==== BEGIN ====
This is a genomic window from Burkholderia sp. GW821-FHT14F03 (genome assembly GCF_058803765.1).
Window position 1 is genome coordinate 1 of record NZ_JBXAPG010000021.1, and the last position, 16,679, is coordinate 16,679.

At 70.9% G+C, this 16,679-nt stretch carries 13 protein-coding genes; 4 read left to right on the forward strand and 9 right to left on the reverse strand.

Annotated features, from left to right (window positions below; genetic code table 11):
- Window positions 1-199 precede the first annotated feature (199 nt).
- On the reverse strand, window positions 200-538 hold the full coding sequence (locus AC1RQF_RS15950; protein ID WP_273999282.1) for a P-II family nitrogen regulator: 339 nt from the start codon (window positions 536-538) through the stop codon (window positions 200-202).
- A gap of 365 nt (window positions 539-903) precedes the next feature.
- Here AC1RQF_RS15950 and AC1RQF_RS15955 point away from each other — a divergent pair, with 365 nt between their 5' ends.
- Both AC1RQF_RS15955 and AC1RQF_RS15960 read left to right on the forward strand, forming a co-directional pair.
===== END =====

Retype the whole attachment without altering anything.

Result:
This is a genomic window from Burkholderia sp. GW821-FHT14F03 (genome assembly GCF_058803765.1).
Window position 1 is genome coordinate 1 of record NZ_JBXAPG010000021.1, and the last position, 16,679, is coordinate 16,679.

At 70.9% G+C, this 16,679-nt stretch carries 13 protein-coding genes; 4 read left to right on the forward strand and 9 right to left on the reverse strand.

Annotated features, from left to right (window positions below; genetic code table 11):
- Window positions 1-199 precede the first annotated feature (199 nt).
- On the reverse strand, window positions 200-538 hold the full coding sequence (locus AC1RQF_RS15950; protein ID WP_273999282.1) for a P-II family nitrogen regulator: 339 nt from the start codon (window positions 536-538) through the stop codon (window positions 200-202).
- A gap of 365 nt (window positions 539-903) precedes the next feature.
- Here AC1RQF_RS15950 and AC1RQF_RS15955 point away from each other — a divergent pair, with 365 nt between their 5' ends.
- Both AC1RQF_RS15955 and AC1RQF_RS15960 read left to right on the forward strand, forming a co-directional pair.